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6/2/2008
06:51 PM
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Minnesota Town Vanishes From Google Street Images

Google erases pictures of the streets and residents in North Oaks, after the mayor claimed the search engine violated the city's trespassing ordinance.

Google's approach to privacy with regard to map imagery parallels its approach to copyrighted information: assume that permission has been granted and respond when someone objects. (In the pre-Internet era, before the Digital Millennium Copyright Act offered Safe Harbor defenses for copyright infringement, the prudent approach was to seek permission before making use of copyrighted content.)

The risk of applying this approach to privacy is that privacy depends in part on social expectation. Thus, as people come to expect less privacy, their right to privacy ebbs to meet their lowered expectations.

"We have body of case law that defines whether and under what circumstances a private street provides for a right of expectation of privacy," said Kristen Mathews, a partner at Proskauer Rose in New York. "The question I have is will the existence over time of Google Maps alter that case law? Because as more time goes by that we have Google Maps in place, the less people will have an expectation of privacy. Will our kids feel that they have an expectation of privacy when they are on a private street? Maybe not, because of the existence of Google Maps."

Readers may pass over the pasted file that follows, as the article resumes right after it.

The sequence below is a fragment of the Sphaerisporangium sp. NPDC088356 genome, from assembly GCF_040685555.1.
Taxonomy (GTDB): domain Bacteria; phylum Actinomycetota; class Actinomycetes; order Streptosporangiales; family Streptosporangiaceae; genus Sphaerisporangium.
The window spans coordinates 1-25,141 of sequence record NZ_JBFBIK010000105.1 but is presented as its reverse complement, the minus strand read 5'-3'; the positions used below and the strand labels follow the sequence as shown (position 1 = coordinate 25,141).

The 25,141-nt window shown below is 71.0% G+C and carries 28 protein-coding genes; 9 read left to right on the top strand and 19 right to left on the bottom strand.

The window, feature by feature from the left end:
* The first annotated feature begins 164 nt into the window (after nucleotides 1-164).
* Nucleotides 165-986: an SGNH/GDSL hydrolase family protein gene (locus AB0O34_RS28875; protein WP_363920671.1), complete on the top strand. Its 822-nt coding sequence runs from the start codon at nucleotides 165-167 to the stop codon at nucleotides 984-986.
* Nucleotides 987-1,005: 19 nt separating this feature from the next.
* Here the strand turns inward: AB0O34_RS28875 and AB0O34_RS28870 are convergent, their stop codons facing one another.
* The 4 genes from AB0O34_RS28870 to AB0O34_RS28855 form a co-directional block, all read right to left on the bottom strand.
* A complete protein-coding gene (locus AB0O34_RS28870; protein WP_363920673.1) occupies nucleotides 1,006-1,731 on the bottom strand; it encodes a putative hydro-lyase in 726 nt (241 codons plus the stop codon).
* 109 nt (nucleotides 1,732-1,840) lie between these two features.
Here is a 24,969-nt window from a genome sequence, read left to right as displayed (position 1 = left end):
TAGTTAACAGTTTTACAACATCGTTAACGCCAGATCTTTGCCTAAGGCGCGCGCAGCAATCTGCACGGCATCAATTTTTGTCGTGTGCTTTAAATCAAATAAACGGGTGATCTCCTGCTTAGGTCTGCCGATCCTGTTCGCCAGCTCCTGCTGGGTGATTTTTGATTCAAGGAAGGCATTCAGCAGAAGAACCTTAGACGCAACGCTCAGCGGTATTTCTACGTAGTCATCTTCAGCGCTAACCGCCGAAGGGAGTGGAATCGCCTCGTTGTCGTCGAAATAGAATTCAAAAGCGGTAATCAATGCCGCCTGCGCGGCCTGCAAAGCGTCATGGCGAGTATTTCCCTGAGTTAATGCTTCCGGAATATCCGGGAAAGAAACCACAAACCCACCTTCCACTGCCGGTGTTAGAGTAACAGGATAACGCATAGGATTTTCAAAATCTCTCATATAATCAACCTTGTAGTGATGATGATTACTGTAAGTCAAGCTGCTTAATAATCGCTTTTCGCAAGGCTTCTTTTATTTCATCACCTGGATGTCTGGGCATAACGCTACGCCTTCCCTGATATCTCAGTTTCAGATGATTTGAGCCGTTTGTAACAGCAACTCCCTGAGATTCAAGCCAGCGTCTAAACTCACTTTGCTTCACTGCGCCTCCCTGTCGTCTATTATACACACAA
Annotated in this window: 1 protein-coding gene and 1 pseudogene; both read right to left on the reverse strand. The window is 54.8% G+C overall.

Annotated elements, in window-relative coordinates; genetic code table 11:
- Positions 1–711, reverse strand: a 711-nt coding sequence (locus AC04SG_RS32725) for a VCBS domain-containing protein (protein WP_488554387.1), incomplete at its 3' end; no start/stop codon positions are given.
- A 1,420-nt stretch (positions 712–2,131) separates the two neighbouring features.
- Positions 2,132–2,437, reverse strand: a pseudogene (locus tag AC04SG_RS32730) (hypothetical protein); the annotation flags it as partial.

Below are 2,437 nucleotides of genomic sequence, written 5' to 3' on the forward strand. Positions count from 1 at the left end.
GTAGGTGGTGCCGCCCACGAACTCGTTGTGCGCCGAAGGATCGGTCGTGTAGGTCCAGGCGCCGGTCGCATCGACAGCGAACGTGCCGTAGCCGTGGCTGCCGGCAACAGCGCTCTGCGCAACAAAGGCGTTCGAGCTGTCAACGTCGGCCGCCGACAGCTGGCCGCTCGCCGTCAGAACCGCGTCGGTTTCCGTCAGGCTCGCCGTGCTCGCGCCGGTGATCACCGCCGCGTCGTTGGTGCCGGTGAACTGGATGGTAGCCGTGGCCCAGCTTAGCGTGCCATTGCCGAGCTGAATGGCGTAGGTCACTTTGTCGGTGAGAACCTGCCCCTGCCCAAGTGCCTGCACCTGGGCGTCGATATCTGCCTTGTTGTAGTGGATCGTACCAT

Mathews said she has sensed that everyone is more sensitive to geo-privacy issues than they were two years ago. And she suggests that general awareness of privacy concerns is rising. "I have had clients come to me regarding surveillance [video equipment] that the government has requested to be placed on their property," she said. "And they have expressed concern about whether they have to comply with that or not. And I don't know whether they would have thought of having this concern a couple of years ago."

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